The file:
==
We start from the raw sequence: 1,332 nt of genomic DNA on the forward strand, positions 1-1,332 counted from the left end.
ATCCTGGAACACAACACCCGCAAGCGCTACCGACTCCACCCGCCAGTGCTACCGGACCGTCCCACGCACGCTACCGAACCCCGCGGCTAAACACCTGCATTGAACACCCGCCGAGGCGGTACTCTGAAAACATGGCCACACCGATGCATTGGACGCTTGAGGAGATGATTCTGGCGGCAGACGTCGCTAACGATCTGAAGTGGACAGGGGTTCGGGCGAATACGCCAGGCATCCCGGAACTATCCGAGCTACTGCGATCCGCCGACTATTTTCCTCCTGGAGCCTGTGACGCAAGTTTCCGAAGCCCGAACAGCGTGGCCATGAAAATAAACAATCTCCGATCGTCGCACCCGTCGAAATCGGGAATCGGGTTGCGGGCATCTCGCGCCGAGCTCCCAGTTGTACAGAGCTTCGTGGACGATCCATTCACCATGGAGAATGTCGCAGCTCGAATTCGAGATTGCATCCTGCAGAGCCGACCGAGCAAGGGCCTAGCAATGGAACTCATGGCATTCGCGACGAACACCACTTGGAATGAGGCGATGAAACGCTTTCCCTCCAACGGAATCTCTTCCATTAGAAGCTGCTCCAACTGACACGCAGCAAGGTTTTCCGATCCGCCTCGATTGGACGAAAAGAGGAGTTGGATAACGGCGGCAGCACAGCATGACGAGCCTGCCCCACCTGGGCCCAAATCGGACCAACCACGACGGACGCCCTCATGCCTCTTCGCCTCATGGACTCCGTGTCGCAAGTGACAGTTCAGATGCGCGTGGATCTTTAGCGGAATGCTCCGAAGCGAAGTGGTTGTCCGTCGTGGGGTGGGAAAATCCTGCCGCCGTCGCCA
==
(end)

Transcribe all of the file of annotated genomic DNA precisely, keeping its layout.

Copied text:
We start from the raw sequence: 1,332 nt of genomic DNA on the forward strand, positions 1-1,332 counted from the left end.
ATCCTGGAACACAACACCCGCAAGCGCTACCGACTCCACCCGCCAGTGCTACCGGACCGTCCCACGCACGCTACCGAACCCCGCGGCTAAACACCTGCATTGAACACCCGCCGAGGCGGTACTCTGAAAACATGGCCACACCGATGCATTGGACGCTTGAGGAGATGATTCTGGCGGCAGACGTCGCTAACGATCTGAAGTGGACAGGGGTTCGGGCGAATACGCCAGGCATCCCGGAACTATCCGAGCTACTGCGATCCGCCGACTATTTTCCTCCTGGAGCCTGTGACGCAAGTTTCCGAAGCCCGAACAGCGTGGCCATGAAAATAAACAATCTCCGATCGTCGCACCCGTCGAAATCGGGAATCGGGTTGCGGGCATCTCGCGCCGAGCTCCCAGTTGTACAGAGCTTCGTGGACGATCCATTCACCATGGAGAATGTCGCAGCTCGAATTCGAGATTGCATCCTGCAGAGCCGACCGAGCAAGGGCCTAGCAATGGAACTCATGGCATTCGCGACGAACACCACTTGGAATGAGGCGATGAAACGCTTTCCCTCCAACGGAATCTCTTCCATTAGAAGCTGCTCCAACTGACACGCAGCAAGGTTTTCCGATCCGCCTCGATTGGACGAAAAGAGGAGTTGGATAACGGCGGCAGCACAGCATGACGAGCCTGCCCCACCTGGGCCCAAATCGGACCAACCACGACGGACGCCCTCATGCCTCTTCGCCTCATGGACTCCGTGTCGCAAGTGACAGTTCAGATGCGCGTGGATCTTTAGCGGAATGCTCCGAAGCGAAGTGGTTGTCCGTCGTGGGGTGGGAAAATCCTGCCGCCGTCGCCA